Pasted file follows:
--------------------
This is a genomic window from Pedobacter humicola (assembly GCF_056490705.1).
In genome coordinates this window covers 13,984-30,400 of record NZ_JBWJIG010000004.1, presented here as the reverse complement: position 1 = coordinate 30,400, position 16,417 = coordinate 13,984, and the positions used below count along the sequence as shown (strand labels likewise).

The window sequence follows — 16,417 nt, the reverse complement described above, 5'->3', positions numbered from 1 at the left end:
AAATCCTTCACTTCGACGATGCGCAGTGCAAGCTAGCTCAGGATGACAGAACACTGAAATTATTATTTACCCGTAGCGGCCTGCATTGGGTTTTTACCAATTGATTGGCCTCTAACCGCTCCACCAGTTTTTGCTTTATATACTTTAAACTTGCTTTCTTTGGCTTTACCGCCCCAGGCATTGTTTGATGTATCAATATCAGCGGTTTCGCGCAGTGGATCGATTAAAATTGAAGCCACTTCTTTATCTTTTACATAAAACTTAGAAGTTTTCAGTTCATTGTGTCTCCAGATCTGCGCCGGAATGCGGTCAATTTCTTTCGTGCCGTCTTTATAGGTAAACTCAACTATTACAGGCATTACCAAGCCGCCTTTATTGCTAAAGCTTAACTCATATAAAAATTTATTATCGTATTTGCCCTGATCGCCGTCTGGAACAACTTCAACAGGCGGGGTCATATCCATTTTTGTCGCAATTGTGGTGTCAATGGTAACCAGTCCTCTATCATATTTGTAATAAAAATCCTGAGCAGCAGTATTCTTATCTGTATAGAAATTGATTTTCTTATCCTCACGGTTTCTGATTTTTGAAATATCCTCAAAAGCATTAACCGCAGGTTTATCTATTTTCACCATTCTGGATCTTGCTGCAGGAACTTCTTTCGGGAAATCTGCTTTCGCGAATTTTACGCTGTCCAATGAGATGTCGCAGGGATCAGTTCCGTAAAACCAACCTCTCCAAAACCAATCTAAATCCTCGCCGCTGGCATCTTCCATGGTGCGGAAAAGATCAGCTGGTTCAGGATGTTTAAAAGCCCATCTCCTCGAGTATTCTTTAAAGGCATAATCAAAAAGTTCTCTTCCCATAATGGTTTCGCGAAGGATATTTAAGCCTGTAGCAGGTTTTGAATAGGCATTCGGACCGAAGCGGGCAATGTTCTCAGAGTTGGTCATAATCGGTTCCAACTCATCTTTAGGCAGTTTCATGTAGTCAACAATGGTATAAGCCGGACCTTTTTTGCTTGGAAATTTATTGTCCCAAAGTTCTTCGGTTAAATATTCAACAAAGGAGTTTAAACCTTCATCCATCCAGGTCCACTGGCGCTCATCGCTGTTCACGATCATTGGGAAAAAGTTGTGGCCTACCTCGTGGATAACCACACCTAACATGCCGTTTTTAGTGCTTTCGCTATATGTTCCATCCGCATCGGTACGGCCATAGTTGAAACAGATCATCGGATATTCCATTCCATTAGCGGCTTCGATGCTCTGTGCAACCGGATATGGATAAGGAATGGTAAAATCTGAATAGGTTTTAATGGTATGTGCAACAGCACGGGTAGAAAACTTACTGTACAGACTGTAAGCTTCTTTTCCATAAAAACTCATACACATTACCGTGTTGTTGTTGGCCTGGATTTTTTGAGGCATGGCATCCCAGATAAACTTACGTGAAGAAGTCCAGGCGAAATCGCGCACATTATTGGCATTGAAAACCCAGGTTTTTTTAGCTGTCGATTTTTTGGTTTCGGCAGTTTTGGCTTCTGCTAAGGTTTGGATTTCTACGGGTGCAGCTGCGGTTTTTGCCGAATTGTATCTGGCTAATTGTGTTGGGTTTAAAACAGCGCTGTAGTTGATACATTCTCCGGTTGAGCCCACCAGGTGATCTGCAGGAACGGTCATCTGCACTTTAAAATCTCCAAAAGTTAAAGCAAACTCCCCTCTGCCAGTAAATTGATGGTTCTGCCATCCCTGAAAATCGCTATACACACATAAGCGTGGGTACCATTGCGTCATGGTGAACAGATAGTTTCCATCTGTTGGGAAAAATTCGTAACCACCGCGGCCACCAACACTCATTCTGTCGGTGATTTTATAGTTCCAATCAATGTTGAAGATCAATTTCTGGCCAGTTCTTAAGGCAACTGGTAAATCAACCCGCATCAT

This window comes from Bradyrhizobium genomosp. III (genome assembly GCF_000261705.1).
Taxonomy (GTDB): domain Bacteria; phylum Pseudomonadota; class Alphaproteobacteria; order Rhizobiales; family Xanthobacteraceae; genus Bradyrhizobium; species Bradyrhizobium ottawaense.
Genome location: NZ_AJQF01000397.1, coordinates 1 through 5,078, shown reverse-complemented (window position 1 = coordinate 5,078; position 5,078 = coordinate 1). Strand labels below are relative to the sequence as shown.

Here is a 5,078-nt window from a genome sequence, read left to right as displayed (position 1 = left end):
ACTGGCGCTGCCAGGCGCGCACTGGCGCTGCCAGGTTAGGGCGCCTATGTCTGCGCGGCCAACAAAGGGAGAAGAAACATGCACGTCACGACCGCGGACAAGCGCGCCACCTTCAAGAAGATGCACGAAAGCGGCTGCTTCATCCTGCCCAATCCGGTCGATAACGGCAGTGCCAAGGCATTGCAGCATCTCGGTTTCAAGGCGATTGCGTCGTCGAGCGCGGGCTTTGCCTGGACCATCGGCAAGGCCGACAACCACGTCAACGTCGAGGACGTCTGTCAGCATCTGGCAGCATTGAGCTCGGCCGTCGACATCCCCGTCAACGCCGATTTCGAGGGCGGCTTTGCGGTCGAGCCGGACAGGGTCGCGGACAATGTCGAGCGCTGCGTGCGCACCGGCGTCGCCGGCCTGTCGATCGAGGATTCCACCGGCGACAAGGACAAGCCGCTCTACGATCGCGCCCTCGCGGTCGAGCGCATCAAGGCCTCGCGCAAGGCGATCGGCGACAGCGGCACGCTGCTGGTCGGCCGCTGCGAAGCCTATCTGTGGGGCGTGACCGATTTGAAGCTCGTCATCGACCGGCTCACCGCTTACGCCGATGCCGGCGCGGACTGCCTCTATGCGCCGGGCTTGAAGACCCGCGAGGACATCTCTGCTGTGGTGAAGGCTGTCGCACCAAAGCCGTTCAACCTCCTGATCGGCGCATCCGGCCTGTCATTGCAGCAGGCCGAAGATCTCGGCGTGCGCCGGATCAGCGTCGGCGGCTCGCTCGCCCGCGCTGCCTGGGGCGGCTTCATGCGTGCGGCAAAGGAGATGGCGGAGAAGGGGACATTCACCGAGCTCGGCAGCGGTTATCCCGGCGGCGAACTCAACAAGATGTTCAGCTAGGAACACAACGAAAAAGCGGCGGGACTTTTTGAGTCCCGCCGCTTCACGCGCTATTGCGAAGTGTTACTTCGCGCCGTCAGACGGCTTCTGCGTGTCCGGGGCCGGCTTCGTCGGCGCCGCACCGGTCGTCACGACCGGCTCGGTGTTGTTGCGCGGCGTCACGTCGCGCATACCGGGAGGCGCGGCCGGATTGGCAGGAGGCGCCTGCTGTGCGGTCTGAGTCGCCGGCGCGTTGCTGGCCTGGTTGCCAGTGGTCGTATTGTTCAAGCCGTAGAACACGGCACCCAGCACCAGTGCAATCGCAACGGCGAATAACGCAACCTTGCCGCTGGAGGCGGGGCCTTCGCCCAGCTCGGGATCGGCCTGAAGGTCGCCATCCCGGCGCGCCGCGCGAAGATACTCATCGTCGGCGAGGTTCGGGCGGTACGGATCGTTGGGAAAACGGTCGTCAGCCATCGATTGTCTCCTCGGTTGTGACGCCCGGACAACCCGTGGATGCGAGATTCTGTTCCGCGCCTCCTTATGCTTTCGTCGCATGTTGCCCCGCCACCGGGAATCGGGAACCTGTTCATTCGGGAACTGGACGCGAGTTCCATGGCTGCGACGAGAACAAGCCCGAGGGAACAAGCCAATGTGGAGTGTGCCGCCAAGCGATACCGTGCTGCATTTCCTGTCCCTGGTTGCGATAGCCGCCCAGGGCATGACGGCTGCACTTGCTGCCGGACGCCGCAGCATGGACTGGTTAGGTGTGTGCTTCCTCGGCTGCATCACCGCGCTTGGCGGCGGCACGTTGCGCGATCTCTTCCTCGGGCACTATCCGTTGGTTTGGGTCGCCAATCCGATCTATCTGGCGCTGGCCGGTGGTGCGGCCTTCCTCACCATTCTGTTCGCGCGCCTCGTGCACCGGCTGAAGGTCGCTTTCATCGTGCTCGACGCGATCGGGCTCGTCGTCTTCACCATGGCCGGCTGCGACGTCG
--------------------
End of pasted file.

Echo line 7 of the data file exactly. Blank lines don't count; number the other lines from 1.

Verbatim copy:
Genome location: NZ_AJQF01000397.1, coordinates 1 through 5,078, shown reverse-complemented (window position 1 = coordinate 5,078; position 5,078 = coordinate 1). Strand labels below are relative to the sequence as shown.